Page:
Eco-Activists May Undermine Energy Security, Increase Emissions: UK Industry Body

By Alexander Zhang
Alexander Zhang
Alexander Zhang
May 24, 2022 Updated: May 24, 2022

Environmental activists could undermine the UK’s energy security, increase its reliance on foreign imports, and consequently increase emissions, Britain’s leading offshore energy body has warned.

Offshore Energies UK (OEUK) said that protests and publicity stunts by climate activists may deter further oil and gas investment in UK waters, making the country increasingly dependent on other countries for energy, which could include Russia.

Addressing the OEUK’s annual conference in Aberdeen on Tuesday, Chief Executive Deirdre Michie criticised groups like Extinction Rebellion, Just Stop Oil, and Greenpeace for causing “months of disruption, protests, and legal actions.”

She said, “It’s no irony to say that we are aligned with their long-term vision of a low-carbon UK, but we do disagree with their approach as to how we get there, because the actions they’ve been taking—headline-grabbing but damaging—are another risk to investor confidence.”

Michie said it “will take time” to change the UK’s current reliance on fossil fuels and “for some decades to come, much of our energy will inevitably come from oil and gas.”

She suggested that, for the foreseeable future, the choice is between domestic production and reliance on foreign imports.

“Of course we do have a choice as to where that oil and gas comes from. We could cut production and increase imports, intensifying our reliance on other countries. But, as the Ukraine crisis shows, that’s not a great option,” she said, adding, “Or we could instead choose to invest in the oil and gas resources in our own backyard.”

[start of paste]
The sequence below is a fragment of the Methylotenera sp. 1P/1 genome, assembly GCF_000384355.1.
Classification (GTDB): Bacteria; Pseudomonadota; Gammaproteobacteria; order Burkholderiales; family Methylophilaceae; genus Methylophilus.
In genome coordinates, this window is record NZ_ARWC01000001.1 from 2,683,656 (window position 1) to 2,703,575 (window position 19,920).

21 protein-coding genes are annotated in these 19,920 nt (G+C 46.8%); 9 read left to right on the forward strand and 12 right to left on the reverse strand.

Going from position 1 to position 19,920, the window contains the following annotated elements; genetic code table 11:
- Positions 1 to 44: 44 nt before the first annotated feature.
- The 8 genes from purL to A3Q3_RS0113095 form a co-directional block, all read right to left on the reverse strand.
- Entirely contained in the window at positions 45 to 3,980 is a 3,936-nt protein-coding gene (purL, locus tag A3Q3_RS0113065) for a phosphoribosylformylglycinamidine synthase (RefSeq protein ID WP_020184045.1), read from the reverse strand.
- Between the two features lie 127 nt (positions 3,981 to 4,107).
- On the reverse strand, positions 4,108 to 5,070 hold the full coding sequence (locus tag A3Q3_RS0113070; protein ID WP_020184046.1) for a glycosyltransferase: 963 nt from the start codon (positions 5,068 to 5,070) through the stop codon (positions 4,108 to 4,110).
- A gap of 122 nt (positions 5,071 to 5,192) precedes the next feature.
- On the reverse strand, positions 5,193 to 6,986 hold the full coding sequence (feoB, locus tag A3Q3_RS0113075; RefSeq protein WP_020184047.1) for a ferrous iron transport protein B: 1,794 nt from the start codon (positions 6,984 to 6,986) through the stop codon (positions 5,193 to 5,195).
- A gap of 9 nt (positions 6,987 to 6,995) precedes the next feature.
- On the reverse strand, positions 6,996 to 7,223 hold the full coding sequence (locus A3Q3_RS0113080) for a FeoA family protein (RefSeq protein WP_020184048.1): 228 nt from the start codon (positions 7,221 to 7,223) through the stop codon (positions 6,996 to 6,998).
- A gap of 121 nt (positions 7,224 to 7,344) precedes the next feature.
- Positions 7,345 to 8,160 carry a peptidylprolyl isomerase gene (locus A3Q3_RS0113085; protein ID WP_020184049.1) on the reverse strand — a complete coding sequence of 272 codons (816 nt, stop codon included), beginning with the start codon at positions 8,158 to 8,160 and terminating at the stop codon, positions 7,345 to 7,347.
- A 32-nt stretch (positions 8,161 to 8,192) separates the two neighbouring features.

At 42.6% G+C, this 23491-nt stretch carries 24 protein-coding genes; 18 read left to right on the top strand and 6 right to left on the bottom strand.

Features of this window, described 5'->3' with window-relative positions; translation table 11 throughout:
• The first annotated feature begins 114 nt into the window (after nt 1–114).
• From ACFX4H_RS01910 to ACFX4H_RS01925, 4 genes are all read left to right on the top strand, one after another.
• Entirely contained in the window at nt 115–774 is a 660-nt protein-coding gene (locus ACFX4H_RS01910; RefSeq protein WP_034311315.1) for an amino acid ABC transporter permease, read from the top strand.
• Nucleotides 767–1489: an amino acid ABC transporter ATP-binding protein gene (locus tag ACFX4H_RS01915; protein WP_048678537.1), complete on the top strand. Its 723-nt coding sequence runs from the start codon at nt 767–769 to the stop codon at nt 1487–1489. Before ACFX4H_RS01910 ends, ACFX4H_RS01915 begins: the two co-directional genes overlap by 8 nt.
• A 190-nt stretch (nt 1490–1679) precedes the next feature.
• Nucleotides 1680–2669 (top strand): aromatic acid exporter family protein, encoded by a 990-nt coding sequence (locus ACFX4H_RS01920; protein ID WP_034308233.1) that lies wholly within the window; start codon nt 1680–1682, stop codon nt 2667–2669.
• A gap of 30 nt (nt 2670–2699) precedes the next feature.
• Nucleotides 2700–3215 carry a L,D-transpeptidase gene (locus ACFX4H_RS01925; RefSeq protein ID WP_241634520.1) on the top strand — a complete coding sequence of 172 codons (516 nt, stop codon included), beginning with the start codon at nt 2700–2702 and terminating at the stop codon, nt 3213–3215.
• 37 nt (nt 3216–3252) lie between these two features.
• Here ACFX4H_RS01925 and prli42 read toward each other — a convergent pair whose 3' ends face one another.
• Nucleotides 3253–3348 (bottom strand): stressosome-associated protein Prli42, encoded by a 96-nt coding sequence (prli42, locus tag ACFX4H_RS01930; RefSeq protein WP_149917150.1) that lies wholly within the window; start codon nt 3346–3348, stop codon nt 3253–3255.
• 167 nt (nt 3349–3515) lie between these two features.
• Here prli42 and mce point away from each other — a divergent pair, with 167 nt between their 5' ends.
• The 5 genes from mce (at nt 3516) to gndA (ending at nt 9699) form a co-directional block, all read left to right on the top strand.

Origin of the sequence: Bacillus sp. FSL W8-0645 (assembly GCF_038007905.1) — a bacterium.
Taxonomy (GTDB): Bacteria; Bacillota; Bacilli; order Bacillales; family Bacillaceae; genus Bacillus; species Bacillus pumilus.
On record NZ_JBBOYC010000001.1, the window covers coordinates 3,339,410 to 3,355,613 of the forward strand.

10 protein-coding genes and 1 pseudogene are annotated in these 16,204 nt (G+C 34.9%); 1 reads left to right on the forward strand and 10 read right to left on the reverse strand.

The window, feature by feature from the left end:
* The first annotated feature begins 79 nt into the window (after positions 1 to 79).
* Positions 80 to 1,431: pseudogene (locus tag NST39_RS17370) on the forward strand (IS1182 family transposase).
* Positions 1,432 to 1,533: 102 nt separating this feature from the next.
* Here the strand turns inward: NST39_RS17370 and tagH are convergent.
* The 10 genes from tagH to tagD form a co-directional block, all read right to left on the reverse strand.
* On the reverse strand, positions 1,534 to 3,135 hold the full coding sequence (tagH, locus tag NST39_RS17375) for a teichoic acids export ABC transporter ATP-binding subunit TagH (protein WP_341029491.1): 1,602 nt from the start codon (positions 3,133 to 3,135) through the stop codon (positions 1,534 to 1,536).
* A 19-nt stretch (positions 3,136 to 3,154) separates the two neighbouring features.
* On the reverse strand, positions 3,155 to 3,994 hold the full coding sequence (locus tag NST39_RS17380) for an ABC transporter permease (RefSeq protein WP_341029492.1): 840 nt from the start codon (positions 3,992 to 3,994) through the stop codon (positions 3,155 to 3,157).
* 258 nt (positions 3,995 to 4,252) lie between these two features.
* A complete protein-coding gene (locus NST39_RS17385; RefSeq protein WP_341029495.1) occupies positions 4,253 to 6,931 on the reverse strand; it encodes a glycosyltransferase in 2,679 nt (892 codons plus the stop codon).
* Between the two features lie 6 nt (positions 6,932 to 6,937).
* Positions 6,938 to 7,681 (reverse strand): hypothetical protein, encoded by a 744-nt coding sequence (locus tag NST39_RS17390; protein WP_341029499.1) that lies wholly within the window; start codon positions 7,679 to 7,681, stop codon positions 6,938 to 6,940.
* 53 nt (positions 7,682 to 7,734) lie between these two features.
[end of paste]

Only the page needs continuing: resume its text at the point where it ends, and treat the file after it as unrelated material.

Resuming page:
Michie said, if pressure groups were “to get their way,” it would make the UK more dependent on other countries for oil and gas, which would “destroy tens of thousands of other jobs.”

“It would cost our country and consumers billions of pounds in import bills,” she continued.

“And here is the irony—it would actually increase global emissions as we would have to import fuels with a higher carbon footprint rather than use what we have produced locally.”

OEUK’s argument was rejected by climate groups. A spokesman for Greenpeace UK said, “It’s our dependence on fossil fuels that’s undermining our energy security, not the activists highlighting the problem.”

In a statement, Just Stop Oil members said, “The oil and gas industry can squeal all they like but either the industry dies or we all perish.”

Last year campaigners from Insulate Britain—who want the government to insulate every home in Britain in order to reduce energy use and carbon emissions—blocked the M25, the orbital motorway around London, and several other roads in order to make their point.

Extinction Rebellion also blocked bridges in central London in order to put pressure on the government to speed up its climate change agenda.

Just Stop Oil, which demands the UK government end all new oil and gas projects in the country, began blockading fuel terminals on April 1, leading to over 1,000 arrests.

On May 10, the government unveiled a new Public Order Bill which would introduce tougher restrictions on demonstrations in England and Wales.

Home Secretary Priti Patel said on May 9 the government is determined to stop protesters bringing Britain to a “grinding halt” and said, “The law-abiding, responsible majority have had enough of anti-social, disruptive protests carried out by a self-indulgent minority who seem to revel in causing mayhem and misery for the rest of us.”

Chris Summers and PA Media contributed to this report.